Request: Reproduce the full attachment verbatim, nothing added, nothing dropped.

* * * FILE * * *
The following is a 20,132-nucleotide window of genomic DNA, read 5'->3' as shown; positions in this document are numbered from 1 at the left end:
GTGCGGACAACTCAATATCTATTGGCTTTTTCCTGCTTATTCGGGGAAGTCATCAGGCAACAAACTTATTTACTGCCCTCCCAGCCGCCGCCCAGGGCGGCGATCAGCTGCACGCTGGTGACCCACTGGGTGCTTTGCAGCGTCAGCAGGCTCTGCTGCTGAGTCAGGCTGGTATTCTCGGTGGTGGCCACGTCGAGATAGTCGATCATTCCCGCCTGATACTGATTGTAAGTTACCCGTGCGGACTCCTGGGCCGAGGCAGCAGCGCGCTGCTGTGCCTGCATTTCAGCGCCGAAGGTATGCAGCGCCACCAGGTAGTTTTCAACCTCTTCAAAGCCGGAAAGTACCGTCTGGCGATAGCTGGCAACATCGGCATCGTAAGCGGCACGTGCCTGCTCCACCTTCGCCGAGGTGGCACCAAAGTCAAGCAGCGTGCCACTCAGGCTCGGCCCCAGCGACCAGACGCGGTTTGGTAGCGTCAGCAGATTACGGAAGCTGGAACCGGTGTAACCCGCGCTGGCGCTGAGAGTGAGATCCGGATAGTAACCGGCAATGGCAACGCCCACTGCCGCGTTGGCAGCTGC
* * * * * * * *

The following is a 20,132-nucleotide window of genomic DNA, read 5'->3' as shown; positions in this document are numbered from 1 at the left end:
GTGCGGACAACTCAATATCTATTGGCTTTTTCCTGCTTATTCGGGGAAGTCATCAGGCAACAAACTTATTTACTGCCCTCCCAGCCGCCGCCCAGGGCGGCGATCAGCTGCACGCTGGTGACCCACTGGGTGCTTTGCAGCGTCAGCAGGCTCTGCTGCTGAGTCAGGCTGGTATTCTCGGTGGTGGCCACGTCGAGATAGTCGATCATTCCCGCCTGATACTGATTGTAAGTTACCCGTGCGGACTCCTGGGCCGAGGCAGCAGCGCGCTGCTGTGCCTGCATTTCAGCGCCGAAGGTATGCAGCGCCACCAGGTAGTTTTCAACCTCTTCAAAGCCGGAAAGTACCGTCTGGCGATAGCTGGCAACATCGGCATCGTAAGCGGCACGTGCCTGCTCCACCTTCGCCGAGGTGGCACCAAAGTCAAGCAGCGTGCCACTCAGGCTCGGCCCCAGCGACCAGACGCGGTTTGGTAGCGTCAGCAGATTACGGAAGCTGGAACCGGTGTAACCCGCGCTGGCGCTGAGAGTGAGATCCGGATAGTAACCGGCAATGGCAACGCCCACTGCCGCGTTGGCAGCTGC